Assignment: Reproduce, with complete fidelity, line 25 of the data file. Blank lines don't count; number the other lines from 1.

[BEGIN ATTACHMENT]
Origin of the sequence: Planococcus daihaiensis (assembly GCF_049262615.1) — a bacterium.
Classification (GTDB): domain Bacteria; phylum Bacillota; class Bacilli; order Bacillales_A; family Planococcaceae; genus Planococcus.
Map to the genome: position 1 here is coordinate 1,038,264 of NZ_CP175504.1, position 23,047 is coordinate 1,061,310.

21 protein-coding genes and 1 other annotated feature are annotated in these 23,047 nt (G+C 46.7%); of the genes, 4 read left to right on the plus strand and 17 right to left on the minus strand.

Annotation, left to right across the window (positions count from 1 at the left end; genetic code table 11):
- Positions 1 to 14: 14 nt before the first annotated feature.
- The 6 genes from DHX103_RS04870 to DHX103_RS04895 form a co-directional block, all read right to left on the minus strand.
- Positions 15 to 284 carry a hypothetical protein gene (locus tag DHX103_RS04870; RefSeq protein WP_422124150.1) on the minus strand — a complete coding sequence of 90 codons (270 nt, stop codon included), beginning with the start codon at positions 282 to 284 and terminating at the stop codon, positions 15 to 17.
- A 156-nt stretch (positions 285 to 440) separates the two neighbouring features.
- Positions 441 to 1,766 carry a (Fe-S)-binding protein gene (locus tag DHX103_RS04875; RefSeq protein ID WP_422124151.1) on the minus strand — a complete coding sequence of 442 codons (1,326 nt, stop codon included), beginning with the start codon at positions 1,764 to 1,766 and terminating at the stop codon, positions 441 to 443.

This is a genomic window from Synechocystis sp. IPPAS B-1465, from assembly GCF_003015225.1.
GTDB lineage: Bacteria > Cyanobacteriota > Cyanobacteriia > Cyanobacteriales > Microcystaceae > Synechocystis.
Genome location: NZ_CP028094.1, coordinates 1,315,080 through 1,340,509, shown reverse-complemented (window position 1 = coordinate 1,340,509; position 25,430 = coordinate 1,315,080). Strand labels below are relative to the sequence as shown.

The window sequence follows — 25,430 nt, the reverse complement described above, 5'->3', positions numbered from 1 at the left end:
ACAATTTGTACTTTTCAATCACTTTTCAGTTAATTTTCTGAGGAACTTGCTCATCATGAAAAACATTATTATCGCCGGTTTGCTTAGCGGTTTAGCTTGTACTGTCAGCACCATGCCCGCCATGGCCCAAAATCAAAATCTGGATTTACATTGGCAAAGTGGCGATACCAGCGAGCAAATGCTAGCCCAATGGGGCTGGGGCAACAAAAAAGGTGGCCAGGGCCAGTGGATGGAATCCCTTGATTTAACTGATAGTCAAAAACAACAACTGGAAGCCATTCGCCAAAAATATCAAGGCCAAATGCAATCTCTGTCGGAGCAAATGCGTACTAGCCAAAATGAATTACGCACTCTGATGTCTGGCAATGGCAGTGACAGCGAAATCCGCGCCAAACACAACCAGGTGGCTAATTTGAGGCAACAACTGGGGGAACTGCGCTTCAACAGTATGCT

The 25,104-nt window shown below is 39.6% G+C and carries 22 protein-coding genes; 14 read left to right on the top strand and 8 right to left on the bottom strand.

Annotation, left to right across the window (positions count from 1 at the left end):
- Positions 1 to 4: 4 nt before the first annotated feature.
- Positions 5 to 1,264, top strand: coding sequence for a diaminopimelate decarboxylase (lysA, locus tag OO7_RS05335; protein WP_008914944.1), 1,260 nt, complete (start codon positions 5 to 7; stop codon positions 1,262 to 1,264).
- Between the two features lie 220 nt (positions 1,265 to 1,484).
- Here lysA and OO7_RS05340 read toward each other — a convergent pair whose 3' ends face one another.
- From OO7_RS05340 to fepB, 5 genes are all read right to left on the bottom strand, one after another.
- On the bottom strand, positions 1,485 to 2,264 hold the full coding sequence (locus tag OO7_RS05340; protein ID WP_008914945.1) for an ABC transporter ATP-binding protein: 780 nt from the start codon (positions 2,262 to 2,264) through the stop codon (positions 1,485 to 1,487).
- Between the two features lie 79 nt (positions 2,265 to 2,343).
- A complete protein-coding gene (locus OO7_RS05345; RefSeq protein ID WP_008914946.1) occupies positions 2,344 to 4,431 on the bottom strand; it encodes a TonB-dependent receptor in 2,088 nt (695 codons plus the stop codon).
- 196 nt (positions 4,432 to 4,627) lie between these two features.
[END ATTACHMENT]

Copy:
- A complete protein-coding gene (locus OO7_RS05345; RefSeq protein ID WP_008914946.1) occupies positions 2,344 to 4,431 on the bottom strand; it encodes a TonB-dependent receptor in 2,088 nt (695 codons plus the stop codon).